Photo: Getty Images
Gentlemen, you might as well book an appointment right now at the Just For Hym nail salon in Livonia.
Located at 28422 Five Mile Road, the Black-owned mani-pedi experience will soon be your go-to destination for self-care.
Opened this past spring, the husband-and-wife duo, Joanne and Rodrick Byrd, are all about giving quality, curated salon experience that is exquisitely and exclusively for men.
“We are owners of Just For Hym. Just For Hym is a nail salon that’s designed for men only. We do manicures. We do pedicures, we do facials. We do beard trims. We do nose and waxing eyebrows,” Joanne Byrd told the Michigan Chronicle in early October in her salon, which also sells treats for the fellas including hot dogs, Cajun peanuts, and more. “We’re going to incorporate chair massaging and different services for the upcoming year.”
Joanne Byrd said that opening in May was an experience in and of itself after working toward this goal since the idea’s inception last year.
“It took us a whole physical year to open,” she said. “I didn’t know along the journey, how, you know, stressful or tenuous that it would be but once I looked at the long haul, I just said it was worth it.”
Joanne Byrd added that their growing, illustrious customer base includes politicians, police officers, and everyday men who are warmly welcomed by the all-female staff.
“We have gotten a lot of prominent people coming here. We’ve had a 36th District Court judge, attorneys come in … firefighters. … That’s what I wanted. And I tried to design the salon around that,” she said adding that clients of all ages are invited to come.
“We have fathers and sons (who are like five and three) come in,” she said.
The owners are not alone in their quest to bring needed beauty treatments to this sometimes-hesitant segment where it’s rife with disparities surrounding self-care and self-love, according to verygoodlight.com.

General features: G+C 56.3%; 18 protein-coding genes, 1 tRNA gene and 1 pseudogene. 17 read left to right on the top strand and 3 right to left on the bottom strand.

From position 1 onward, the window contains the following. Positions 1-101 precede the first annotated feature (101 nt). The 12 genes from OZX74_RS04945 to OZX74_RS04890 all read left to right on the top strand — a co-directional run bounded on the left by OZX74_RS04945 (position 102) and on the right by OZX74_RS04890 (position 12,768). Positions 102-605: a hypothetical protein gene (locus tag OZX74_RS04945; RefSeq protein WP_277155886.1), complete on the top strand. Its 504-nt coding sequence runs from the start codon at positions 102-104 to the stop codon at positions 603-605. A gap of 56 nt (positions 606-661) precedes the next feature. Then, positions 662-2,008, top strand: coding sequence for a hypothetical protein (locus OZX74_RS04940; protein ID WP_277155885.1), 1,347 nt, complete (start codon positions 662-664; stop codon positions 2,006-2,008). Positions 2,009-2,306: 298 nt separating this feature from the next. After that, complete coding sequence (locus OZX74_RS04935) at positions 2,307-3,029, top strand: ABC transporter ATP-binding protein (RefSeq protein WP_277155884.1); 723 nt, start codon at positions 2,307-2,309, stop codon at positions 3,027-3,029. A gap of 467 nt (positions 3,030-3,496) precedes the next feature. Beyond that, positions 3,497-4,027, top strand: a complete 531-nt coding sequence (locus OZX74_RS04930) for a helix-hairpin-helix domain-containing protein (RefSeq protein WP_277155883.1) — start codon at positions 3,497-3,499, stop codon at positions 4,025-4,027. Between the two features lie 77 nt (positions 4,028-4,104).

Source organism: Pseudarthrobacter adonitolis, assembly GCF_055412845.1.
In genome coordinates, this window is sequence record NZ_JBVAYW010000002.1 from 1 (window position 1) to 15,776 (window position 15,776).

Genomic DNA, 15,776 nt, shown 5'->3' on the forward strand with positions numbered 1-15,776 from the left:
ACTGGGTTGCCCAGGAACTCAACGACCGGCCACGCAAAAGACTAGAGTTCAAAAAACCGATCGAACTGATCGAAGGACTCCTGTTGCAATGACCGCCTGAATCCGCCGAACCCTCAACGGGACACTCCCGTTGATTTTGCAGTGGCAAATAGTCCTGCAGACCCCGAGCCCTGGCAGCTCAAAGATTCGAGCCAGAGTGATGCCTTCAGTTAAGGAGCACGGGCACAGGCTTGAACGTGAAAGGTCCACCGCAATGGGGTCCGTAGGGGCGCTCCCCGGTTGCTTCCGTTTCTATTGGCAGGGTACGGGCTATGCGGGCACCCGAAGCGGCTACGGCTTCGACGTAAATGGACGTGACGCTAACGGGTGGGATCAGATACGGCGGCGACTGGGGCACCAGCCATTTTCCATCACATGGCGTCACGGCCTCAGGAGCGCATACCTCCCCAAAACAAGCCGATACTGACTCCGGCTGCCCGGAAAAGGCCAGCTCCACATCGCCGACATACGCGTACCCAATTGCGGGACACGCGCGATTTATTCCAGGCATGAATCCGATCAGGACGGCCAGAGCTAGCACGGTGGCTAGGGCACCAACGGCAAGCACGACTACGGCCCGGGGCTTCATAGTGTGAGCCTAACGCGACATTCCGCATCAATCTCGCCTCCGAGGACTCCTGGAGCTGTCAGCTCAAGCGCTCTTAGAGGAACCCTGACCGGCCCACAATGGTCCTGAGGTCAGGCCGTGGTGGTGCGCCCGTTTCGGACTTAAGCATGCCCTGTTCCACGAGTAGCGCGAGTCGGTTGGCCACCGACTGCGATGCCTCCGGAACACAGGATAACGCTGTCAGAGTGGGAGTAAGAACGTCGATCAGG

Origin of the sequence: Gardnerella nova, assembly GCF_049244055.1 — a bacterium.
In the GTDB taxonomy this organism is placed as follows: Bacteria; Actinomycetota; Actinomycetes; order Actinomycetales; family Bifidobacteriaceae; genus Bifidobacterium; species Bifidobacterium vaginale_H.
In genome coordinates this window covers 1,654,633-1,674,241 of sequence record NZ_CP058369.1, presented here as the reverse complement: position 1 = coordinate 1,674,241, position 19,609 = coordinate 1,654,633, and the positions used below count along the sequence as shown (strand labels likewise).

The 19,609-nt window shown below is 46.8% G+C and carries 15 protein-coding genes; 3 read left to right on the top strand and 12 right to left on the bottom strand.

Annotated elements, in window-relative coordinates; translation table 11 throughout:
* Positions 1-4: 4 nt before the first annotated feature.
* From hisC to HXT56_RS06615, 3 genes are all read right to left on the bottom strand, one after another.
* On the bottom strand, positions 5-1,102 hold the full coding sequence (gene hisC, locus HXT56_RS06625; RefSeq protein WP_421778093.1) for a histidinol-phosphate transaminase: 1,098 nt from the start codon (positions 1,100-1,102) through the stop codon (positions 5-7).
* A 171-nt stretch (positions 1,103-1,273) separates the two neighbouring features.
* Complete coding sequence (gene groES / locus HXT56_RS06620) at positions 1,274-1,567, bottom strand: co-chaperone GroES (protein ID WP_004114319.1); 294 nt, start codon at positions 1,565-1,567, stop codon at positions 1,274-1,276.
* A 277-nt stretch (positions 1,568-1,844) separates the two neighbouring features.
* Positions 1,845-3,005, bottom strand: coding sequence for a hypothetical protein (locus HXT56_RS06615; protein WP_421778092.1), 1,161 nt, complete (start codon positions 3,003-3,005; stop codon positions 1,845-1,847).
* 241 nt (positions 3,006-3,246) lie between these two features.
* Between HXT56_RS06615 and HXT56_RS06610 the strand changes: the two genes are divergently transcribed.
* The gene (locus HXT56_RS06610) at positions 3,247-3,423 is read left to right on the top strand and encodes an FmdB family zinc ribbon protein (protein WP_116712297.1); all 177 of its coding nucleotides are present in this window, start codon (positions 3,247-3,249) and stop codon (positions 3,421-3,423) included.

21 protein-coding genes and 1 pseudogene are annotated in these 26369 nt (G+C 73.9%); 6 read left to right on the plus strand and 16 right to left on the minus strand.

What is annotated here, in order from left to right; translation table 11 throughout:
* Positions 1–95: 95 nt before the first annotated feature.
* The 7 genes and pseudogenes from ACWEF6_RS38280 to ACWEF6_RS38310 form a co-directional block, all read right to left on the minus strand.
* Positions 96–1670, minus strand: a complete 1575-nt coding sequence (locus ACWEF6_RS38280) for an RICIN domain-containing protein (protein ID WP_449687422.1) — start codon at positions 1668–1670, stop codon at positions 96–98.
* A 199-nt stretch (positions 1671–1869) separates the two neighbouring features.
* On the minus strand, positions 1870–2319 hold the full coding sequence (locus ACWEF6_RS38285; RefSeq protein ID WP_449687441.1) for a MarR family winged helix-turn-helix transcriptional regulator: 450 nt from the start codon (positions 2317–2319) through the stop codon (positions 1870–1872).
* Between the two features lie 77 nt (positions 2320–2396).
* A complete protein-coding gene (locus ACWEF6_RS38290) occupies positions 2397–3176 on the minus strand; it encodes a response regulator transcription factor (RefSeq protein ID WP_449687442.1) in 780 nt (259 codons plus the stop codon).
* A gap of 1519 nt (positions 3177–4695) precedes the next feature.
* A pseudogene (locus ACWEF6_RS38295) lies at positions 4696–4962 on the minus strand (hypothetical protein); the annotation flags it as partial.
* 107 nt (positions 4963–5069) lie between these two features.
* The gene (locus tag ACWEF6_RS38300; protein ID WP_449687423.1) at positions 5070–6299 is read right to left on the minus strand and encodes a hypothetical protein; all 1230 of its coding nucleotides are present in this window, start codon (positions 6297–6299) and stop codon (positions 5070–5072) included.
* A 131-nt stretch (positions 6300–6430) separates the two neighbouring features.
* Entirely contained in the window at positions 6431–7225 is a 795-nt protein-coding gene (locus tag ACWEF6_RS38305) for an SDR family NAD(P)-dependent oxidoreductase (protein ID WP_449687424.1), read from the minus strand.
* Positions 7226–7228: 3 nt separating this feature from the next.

“While some can recall self-care practices being instilled in them as a young child with the help of strong role models, others said that self-care evolved over time,” according to the article. “From celebrity stylists to CEOs in this project of a diverse pool we hope their words can shine a light on a narrative that is often overlooked when it comes to them.”
Terrell Britten, a licensed esthetician, told Very Good Light that when he was 14 when he found his calling with skincare.
“Every time I would get paid or received money from my grandparents, I would end up in the skincare aisle,” he said. “After graduating high school, I just knew I couldn’t let society choose my path on how I should look, or act, or even talk because they aren’t me, I’m me. By living in a box that society tries to put you in, you begin to realize that you can’t evolve into your higher being. With this in mind, I decided to follow my passion for skincare and pursue a career as an Esthetician. Eight years later, you can find me across Sephora campaign ads all across the United States. … All in all, self-care is simply what you make of it, it’s what gives you peace of mind. Beauty is a big part of my identity and it fuels me to help others feel more confident, fearless, and more powerful about themselves as well.”
Calvin Quallis, CEO of Scotch Porter, agrees in the article.
“I was taught the basics, get up shower, brush your teeth, wash your face, and comb and brush my hair,” he said. “Today, I spend a little more time in the mirror, with the belief that men should not have to break the bank to look and feel like a boss. I began to develop products that disrupt the multicultural grooming space, utilizing my collections to promote the importance of health and wellness amongst men globally. So, getting up each morning, and spending time, whether that’s 5 minutes for some or 30 minutes for others, in front of the mirror taking care of your hair, beard, and skin to me is an expression of self-care and wellness.”
Joanne Byrd said that she is noticing that a younger generation of guys is beginning to pamper themselves.
“You’d be surprised,” she said adding that her clients break the mold and stereotypes that men aren’t interested in getting pampered. “I wouldn’t even be in business. … But these guys come and get pampered.”
The owner’s grandson, Adarus Chase, 19 of Detroit, told the Michigan Chronicle works at Just For Hym and uses its services.
“It’s been an enlightening experience,” Chase said. “I meet a lot of new people here. And people from different walks of life.”
He added that Just For Hym is an opportunity to go beyond any stereotypes and step into something new.
“Being hygienic is looked at as I don’t know, really feminine,” he said. “But like when you have a place like this, it makes it a bit more comfortable with your (self-care).”
Roderick Byrd agrees.
“Women like to see their man with well-manicured hands and feet,” he said. “If you give this one chance you will love it. This is an experience of a lifetime because what we try to do is not only try to make them feel comfortable, but we also this location is a judgment-free zone.”